Professor Lectures Jesse Watters On 'Christian Privilege'

Chris Menahan
Apr. 09, 2018

Even though Christians are forced to bake cakes against their will and fined hundreds of thousands of dollars for refusing to do so, they actually enjoy "Christian privilege" in the US according to University of Massachusetts at Amherst adjunct professor Warren Blumenfeld.

Asked for specifics, Blumenfeld told Fox News host Jesse Watters over the weekend that Christians are "privileged" because they don't "have to know" Jewish holidays.

"Minoritized people have to know of the holidays of Christians for our own survival," Blumenfeld said.

Blumenfeld reportedly took part in a "Christian privilege" event at George Washington University last week bashing Christians and white people. He's also said in the past that
Christian proselytizing is "a form of oppression."

Rush transcript via Fox News:
WATTERS: Less than a week since the stirring of Christianity is coming under fire, this time at the campus of George Washington University where the school is holding a seminar bashing Christianity for giving American Christians what it views as an unfair privilege.

Warren Blumenfeld is an adjunct professor at University of Massachusetts at Amherst whose research topics include religion, gender and LGBT issues. He joins me now.

Okay, so professor, you say there is Christian privilege here. Is there not Christian privilege in the Middle East, is there?

WARREN BLUMENFELD, ADJUNCT PROFESSOR, UNIVERSITY OF MASSACHUSETTS AT AMHERST: We are talking about the United States right now, but there is Christian privilege around the world in many ways, but I would like to correct you. It's not bashing Christianity, it's raising issues of the ways in which Christians automatically have this unearned privilege just by being Christian in the United States.

WATTERS: And what would that privilege be?


BLUMENFELD: There is a lot of ways that privilege manifests itself. In the 1840s, a theorist went around the United States and he wrote this great book call "Democracy In America," Alexis de Tocqueville and he discovered that there is this paradox in some ways, that the United States positioned itself around the world as this country which promoted itself as religious pluralism.

But he found that the Christian churches had so much power, that in many it could be considered to be the first example of the first institution of politics because it had so much power and so much weight on politics in the United States.

WATTERS: Well, I don't think any more that the Christian church has that type of power. I mean, it's a pretty religiously pluralistic nation and there is...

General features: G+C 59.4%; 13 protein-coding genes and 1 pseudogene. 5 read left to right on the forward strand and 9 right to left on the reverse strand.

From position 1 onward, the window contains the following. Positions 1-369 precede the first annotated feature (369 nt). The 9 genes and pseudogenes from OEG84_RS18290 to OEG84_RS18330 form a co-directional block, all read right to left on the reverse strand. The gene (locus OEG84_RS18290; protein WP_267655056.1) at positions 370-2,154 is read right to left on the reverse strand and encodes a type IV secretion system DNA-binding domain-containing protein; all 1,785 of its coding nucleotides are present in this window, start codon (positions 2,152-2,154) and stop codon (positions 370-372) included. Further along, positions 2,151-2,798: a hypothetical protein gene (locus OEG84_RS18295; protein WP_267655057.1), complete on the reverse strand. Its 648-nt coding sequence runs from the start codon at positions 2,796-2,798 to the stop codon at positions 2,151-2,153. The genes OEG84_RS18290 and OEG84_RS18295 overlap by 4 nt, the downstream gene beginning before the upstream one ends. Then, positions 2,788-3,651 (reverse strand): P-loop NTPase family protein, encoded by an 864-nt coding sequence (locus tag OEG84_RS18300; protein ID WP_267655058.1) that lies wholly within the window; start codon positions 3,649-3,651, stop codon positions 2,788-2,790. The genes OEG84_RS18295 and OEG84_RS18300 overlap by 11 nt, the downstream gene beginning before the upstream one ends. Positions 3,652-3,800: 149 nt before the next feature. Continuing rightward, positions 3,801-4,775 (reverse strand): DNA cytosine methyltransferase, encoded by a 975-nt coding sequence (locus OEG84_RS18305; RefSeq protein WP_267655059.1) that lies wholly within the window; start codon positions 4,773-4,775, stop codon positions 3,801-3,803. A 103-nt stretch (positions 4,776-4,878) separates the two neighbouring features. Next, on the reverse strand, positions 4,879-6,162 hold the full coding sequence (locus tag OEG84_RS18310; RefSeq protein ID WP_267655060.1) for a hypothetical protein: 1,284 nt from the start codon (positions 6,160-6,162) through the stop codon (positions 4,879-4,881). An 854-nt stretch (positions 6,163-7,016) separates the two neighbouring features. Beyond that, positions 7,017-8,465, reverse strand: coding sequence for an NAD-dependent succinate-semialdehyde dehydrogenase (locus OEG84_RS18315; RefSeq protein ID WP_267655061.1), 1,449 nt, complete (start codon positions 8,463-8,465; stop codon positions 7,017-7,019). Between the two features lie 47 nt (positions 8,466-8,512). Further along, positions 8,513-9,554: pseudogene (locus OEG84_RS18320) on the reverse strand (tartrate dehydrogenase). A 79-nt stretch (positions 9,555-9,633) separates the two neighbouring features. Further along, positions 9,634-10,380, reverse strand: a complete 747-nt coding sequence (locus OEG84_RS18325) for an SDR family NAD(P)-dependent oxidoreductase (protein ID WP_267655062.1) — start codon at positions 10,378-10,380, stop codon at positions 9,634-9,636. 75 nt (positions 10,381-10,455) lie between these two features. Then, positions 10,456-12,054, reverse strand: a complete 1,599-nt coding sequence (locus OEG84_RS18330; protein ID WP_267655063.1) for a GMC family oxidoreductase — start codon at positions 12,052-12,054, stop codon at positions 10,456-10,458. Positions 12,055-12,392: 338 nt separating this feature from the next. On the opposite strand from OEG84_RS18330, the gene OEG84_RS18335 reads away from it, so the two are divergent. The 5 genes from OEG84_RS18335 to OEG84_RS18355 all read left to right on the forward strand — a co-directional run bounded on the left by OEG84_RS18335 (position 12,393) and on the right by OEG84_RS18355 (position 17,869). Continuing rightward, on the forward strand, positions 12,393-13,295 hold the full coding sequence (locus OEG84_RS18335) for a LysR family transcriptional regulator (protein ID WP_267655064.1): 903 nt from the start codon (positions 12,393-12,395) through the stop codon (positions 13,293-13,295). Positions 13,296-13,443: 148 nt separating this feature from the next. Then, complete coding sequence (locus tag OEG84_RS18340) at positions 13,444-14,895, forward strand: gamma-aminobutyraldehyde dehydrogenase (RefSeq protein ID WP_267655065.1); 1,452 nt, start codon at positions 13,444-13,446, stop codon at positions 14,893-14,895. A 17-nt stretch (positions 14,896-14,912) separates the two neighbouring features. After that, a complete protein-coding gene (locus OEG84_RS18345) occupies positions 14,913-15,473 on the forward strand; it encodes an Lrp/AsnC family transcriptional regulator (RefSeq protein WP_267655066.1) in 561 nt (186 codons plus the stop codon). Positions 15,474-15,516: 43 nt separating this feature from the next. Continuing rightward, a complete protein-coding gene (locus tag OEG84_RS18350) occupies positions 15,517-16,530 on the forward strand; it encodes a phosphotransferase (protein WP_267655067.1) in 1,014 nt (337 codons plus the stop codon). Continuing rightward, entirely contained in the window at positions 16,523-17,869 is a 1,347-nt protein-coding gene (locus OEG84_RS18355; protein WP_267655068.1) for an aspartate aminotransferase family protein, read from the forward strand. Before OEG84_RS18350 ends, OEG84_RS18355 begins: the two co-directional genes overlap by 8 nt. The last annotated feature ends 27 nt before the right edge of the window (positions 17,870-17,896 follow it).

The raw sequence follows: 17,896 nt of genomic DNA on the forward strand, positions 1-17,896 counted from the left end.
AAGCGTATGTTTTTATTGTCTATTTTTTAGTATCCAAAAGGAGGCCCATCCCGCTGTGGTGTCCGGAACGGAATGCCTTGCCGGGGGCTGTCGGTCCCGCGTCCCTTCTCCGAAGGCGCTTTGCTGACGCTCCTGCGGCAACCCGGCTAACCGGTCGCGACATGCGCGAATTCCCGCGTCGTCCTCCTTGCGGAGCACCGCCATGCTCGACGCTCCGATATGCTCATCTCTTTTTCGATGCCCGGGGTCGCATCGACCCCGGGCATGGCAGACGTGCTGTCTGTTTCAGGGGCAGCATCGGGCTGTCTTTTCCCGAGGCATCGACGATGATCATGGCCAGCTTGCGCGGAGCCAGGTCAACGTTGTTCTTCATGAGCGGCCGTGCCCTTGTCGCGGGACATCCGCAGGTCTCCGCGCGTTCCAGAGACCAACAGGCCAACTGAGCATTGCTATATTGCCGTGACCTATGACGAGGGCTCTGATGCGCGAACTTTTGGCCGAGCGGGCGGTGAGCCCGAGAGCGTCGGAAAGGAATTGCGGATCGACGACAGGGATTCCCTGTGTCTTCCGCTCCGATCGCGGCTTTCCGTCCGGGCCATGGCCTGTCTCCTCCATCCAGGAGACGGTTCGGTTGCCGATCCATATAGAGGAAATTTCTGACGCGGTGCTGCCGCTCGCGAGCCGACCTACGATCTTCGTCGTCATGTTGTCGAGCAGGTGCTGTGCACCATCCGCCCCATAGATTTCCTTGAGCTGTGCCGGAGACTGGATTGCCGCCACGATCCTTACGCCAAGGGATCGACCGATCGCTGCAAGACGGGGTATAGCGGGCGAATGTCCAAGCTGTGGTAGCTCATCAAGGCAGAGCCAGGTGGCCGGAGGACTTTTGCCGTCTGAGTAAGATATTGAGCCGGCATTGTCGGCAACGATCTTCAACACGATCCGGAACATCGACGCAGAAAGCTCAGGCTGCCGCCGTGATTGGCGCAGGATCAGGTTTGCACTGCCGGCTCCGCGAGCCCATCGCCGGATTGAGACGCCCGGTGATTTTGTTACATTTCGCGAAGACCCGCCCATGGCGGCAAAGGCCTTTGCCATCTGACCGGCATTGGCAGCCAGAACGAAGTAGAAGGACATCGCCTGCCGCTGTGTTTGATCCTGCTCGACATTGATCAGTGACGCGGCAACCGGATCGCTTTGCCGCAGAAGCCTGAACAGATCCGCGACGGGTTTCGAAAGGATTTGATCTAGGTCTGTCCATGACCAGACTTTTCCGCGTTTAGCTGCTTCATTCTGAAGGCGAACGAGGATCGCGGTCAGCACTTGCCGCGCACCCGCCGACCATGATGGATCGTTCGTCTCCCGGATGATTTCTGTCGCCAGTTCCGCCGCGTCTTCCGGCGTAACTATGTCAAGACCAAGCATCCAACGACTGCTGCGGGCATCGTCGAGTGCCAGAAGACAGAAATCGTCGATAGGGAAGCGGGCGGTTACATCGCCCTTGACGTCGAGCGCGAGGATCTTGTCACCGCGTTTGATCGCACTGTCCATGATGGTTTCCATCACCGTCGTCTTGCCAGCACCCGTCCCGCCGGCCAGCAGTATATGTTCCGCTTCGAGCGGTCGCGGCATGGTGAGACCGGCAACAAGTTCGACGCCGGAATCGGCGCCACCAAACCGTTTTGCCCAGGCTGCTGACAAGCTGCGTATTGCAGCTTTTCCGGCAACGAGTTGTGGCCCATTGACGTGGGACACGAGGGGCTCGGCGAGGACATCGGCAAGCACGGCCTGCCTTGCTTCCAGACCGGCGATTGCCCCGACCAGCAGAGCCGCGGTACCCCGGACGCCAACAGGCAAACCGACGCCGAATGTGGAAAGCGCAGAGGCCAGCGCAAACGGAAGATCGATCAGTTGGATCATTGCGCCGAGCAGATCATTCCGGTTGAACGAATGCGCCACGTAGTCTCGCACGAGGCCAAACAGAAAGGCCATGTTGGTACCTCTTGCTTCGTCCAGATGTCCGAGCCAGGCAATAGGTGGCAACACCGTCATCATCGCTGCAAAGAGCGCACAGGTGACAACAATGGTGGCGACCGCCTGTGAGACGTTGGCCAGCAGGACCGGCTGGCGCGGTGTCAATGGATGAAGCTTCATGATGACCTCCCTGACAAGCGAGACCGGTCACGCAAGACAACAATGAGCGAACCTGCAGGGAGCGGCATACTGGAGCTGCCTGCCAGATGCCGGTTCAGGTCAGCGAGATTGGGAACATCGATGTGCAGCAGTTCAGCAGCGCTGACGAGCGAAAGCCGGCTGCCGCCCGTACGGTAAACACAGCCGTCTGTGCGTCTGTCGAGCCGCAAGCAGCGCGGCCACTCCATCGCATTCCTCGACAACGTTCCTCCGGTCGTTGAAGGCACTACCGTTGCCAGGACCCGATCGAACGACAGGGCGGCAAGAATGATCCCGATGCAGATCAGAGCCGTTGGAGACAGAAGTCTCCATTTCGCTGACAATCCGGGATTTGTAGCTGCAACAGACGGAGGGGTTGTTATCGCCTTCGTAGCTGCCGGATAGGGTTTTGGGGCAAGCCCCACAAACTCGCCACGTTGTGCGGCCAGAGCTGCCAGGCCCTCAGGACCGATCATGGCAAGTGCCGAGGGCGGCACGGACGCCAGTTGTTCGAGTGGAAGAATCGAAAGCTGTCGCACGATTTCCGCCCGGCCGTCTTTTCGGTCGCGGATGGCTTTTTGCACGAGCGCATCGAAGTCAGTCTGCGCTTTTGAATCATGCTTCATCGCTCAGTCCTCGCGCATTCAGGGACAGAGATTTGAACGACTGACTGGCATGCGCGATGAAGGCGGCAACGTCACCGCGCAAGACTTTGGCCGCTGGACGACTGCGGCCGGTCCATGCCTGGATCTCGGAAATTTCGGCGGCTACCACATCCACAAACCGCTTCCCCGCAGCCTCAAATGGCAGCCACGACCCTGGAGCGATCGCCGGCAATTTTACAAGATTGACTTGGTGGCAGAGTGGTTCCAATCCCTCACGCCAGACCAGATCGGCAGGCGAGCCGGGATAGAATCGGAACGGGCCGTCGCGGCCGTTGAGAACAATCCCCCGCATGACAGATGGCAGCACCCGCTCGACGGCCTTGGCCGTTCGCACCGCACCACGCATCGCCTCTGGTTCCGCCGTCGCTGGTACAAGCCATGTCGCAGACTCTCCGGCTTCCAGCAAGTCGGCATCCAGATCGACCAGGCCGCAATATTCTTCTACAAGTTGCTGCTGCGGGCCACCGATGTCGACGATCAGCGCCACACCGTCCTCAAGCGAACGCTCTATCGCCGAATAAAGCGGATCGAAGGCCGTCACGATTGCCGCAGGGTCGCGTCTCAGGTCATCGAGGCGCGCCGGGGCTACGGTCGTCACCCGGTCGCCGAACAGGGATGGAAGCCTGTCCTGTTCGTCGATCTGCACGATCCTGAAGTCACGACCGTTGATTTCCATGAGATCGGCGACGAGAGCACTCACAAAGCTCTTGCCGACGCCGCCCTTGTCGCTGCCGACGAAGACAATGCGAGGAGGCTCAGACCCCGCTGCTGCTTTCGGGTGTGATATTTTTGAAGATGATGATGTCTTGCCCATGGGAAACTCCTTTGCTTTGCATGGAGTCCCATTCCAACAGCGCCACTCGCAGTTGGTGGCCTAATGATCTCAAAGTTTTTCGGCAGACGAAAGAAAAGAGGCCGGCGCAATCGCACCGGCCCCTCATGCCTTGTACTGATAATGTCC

BLUMENFELD: And that's one of the myths that we were....

WATTERS: ... and now, you can't have the Ten Commandments at the courthouse or you know, if you are a Christian and you want to say "Merry Christmas" in public school, they yell at you. You can't have a Christmas tree, they call it a Holiday tree. Is that privilege?

BLUMENFELD: We are talking about religious pluralism. The school year is founded on the Christian calendar. If I want to take a day off to go to -- do you even know what the holiest day is on the Jewish calendar is?

WATTERS: No, tell me.

BLUMENFELD: And that's a form of Christian privilege. You don't have to know other religions of when our holidays are. It's Yom Kippur, which is the Day of Atonement. And it usually comes...

WATTERS: Okay, so I have the privilege of not knowing what your most devout holiday is? That's a privilege to not know something?

BLUMENFELD: Yes. You don't have to know.

WATTERS: I would think that that would be the opposite. I feel bad that I don't know. I mean, you know, listen there's not a lot of Jewish Americans in the country compared to Christian Americans. I don't know the most of devout Muslim holiday either.

BLUMENFELD: Of course. And again, minoritized people have to know of the holidays of Christians for our own survival because it's just self- promoted.

WATTERS: Okay, let's solve this then because I don't want Christian privilege. I just want to be open and I want to know everything about every other person and I don't want to feel privileged.

What can I do as a Christian to make myself feel less privileged?

BLUMENFELD: I'm not asking you to make yourself less privileged. I am asking you to share your privilege, like as a white man, I don't want to lose my white privilege. I don't want to walk into a store and be tailed, racially profiled. I am not saying I want to lose that.

But I am working as a white person so that I share my privilege so that nobody is racially profiled in this country.

WATTERS: Okay, I don't know how to share privilege. I don't know if it would be just like toss it out like that? Privilege here, privilege there. Listen, I am going to have you back on and we're going to talk about how I am going to share privilege. Professor, thank you very much.
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